Harvard graduate student Connie Goodwin needs to spend her summer doing research for her doctoral dissertation. But when her mother asks her to handle the sale of Connie’s grandmother’s abandoned home near Salem, she can’t refuse. As she is drawn deeper into the mysteries of the family house, Connie discovers an ancient key within a 17th-century Bible. The key contains a yellowing fragment of parchment with a name written upon it: Deliverance Dane. This discovery launches Connie on a quest–to find out who this woman was and to unearth a rare artifact of singular power: a physick book, its pages a secret repository for lost knowledge.
As the pieces of Deliverance’s harrowing story begin to fall into place, Connie is haunted by visions of the long-ago witch trials, and she begins to fear that she is more tied to Salem’s dark past then she could have ever imagined.
Written with astonishing conviction and grace, The Physick Book of Deliverance Dane travels seamlessly between the witch trials of the 1690s and a modern woman’s story of mystery, intrigue, and revelation.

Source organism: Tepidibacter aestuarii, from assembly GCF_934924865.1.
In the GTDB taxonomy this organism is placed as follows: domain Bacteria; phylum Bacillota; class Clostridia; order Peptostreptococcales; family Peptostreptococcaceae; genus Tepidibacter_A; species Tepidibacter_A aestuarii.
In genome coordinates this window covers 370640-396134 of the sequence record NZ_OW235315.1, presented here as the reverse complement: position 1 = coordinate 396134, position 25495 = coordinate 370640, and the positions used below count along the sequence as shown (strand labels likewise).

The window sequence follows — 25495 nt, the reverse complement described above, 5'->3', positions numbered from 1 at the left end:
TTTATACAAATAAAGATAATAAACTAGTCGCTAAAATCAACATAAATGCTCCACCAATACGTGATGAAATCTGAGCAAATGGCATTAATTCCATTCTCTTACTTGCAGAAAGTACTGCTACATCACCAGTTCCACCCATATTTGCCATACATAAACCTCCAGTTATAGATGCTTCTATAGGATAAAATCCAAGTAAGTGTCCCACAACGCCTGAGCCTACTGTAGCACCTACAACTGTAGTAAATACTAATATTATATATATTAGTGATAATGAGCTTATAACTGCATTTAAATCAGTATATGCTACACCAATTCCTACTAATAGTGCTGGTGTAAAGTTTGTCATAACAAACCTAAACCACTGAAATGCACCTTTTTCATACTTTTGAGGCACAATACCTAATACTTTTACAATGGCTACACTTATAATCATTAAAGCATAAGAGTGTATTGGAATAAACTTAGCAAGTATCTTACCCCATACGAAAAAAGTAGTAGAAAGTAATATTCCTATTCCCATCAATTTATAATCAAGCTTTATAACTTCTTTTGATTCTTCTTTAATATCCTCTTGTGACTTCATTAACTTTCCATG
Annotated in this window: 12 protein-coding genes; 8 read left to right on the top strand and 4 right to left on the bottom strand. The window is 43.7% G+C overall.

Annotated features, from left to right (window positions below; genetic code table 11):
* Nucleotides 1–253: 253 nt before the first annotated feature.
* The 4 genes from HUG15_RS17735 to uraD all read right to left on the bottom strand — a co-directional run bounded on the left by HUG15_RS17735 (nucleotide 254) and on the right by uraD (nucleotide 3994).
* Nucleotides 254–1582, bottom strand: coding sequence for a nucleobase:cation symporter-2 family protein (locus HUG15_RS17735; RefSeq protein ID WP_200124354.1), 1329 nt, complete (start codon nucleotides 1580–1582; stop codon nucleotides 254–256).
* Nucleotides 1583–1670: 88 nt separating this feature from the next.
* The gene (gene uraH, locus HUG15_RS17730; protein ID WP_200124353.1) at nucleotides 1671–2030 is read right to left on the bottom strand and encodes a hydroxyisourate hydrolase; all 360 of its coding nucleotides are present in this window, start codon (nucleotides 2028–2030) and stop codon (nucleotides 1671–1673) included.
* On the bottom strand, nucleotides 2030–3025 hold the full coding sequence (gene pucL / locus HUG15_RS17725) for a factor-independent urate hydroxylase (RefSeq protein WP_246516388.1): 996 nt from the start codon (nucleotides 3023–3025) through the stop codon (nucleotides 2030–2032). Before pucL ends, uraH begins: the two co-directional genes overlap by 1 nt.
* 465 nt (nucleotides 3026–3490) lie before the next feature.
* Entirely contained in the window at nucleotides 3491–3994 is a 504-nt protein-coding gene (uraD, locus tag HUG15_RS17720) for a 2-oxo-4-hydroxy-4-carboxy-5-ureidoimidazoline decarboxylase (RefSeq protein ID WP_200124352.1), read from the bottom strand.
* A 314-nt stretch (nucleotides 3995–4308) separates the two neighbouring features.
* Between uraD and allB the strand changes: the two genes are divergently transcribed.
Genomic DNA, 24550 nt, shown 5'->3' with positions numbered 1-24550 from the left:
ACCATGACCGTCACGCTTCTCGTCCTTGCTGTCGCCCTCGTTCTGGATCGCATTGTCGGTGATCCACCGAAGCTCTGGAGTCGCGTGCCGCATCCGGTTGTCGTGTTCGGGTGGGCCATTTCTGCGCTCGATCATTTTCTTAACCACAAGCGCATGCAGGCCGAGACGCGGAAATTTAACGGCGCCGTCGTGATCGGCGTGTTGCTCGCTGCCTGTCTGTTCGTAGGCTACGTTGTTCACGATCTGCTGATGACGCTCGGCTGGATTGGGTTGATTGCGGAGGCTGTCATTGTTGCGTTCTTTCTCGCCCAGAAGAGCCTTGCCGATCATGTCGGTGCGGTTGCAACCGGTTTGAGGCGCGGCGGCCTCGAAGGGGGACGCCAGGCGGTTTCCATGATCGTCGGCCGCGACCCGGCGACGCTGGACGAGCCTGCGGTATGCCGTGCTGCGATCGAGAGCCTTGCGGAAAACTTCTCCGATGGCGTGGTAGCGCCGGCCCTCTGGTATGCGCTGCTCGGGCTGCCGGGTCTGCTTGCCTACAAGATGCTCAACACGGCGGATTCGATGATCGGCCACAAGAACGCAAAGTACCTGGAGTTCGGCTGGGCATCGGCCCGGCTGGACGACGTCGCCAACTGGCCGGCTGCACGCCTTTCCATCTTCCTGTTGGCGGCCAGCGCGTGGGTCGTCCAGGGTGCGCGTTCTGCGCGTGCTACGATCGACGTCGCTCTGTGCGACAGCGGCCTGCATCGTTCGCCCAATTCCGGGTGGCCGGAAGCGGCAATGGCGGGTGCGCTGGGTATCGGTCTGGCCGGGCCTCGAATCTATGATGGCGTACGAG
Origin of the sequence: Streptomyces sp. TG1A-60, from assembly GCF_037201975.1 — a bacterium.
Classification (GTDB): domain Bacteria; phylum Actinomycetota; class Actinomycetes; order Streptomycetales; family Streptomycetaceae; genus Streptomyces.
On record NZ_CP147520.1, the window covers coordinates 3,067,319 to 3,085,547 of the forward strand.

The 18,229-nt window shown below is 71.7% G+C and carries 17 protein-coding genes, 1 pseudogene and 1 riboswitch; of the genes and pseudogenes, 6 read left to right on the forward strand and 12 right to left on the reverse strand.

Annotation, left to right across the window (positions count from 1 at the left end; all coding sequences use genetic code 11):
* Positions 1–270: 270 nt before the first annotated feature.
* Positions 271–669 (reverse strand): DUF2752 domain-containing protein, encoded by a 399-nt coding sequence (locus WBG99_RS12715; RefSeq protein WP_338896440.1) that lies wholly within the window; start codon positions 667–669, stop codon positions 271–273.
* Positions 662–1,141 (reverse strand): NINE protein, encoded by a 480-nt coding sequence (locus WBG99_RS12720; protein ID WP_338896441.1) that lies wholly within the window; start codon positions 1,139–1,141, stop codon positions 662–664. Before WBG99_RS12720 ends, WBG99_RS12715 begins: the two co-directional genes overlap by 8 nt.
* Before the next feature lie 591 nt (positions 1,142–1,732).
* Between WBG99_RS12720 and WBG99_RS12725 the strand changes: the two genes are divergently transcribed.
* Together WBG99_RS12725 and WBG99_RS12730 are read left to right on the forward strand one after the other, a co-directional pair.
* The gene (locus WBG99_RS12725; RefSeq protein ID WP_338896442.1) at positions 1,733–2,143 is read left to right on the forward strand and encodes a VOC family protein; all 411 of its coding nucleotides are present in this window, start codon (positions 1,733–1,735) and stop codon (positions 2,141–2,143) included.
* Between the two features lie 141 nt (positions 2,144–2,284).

The Heretic’s Daughter by Kathleen Kent
Martha Carrier was one of the first women to be accused, tried and hanged as a witch in Salem, Massachusetts. Like her mother, young Sarah Carrier is bright and willful, openly challenging the small, brutal world in which they live. Often at odds with one another, mother and daughter are forced to stand together against the escalating hysteria of the trials and the superstitious tyranny that led to the torture and imprisonment of more than 200 people accused of witchcraft. This is the story of Martha’s courageous defiance and ultimate death, as told by the daughter who survived.
Kathleen Kent is a 10th generation descendent of Martha Carrier. She paints a haunting portrait, not just of Puritan New England, but also of one family’s deep and abiding love in the face of fear and persecution.
Fear the Drowning Deep by Sarah Glenn Marsh
Sixteen-year-old Bridey Corkill longs to leave her small island and see the world; the farther from the sea, the better. When Bridey was young, she witnessed something lure her granddad off a cliff and into a watery grave with a smile on his face. Now, in 1913, those haunting memories are dredged to the surface when a young woman is found drowned on the beach. Bridey suspects that whatever compelled her granddad to leap has made its return to the Isle of Man.